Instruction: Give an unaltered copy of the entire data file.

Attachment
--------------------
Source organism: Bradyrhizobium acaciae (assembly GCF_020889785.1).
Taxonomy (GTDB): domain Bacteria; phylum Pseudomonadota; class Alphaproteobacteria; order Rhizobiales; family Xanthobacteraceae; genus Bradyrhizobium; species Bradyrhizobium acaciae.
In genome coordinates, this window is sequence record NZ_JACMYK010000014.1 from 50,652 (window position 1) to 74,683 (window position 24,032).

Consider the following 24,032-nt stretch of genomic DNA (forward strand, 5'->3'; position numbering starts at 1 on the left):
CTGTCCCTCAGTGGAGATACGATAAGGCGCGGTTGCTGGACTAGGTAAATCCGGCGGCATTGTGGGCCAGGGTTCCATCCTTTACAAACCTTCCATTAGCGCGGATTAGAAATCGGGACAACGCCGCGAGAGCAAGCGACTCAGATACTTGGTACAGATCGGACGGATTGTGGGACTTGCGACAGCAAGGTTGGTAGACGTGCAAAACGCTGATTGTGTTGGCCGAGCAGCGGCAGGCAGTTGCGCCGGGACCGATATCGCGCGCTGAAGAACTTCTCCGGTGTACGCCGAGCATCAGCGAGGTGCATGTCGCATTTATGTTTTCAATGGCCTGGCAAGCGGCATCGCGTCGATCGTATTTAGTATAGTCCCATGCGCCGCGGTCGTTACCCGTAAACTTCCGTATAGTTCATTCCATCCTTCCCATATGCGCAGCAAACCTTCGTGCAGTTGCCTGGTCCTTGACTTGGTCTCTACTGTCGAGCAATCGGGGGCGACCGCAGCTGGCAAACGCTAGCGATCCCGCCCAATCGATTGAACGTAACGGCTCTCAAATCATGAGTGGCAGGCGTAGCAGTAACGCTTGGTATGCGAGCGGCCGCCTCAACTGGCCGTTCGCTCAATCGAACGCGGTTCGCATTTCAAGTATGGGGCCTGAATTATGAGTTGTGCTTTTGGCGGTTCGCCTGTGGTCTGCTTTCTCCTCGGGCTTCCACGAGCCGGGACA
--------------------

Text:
Source organism: Bradyrhizobium acaciae (assembly GCF_020889785.1).
Taxonomy (GTDB): domain Bacteria; phylum Pseudomonadota; class Alphaproteobacteria; order Rhizobiales; family Xanthobacteraceae; genus Bradyrhizobium; species Bradyrhizobium acaciae.
In genome coordinates, this window is sequence record NZ_JACMYK010000014.1 from 50,652 (window position 1) to 74,683 (window position 24,032).

Consider the following 24,032-nt stretch of genomic DNA (forward strand, 5'->3'; position numbering starts at 1 on the left):
CTGTCCCTCAGTGGAGATACGATAAGGCGCGGTTGCTGGACTAGGTAAATCCGGCGGCATTGTGGGCCAGGGTTCCATCCTTTACAAACCTTCCATTAGCGCGGATTAGAAATCGGGACAACGCCGCGAGAGCAAGCGACTCAGATACTTGGTACAGATCGGACGGATTGTGGGACTTGCGACAGCAAGGTTGGTAGACGTGCAAAACGCTGATTGTGTTGGCCGAGCAGCGGCAGGCAGTTGCGCCGGGACCGATATCGCGCGCTGAAGAACTTCTCCGGTGTACGCCGAGCATCAGCGAGGTGCATGTCGCATTTATGTTTTCAATGGCCTGGCAAGCGGCATCGCGTCGATCGTATTTAGTATAGTCCCATGCGCCGCGGTCGTTACCCGTAAACTTCCGTATAGTTCATTCCATCCTTCCCATATGCGCAGCAAACCTTCGTGCAGTTGCCTGGTCCTTGACTTGGTCTCTACTGTCGAGCAATCGGGGGCGACCGCAGCTGGCAAACGCTAGCGATCCCGCCCAATCGATTGAACGTAACGGCTCTCAAATCATGAGTGGCAGGCGTAGCAGTAACGCTTGGTATGCGAGCGGCCGCCTCAACTGGCCGTTCGCTCAATCGAACGCGGTTCGCATTTCAAGTATGGGGCCTGAATTATGAGTTGTGCTTTTGGCGGTTCGCCTGTGGTCTGCTTTCTCCTCGGGCTTCCACGAGCCGGGACA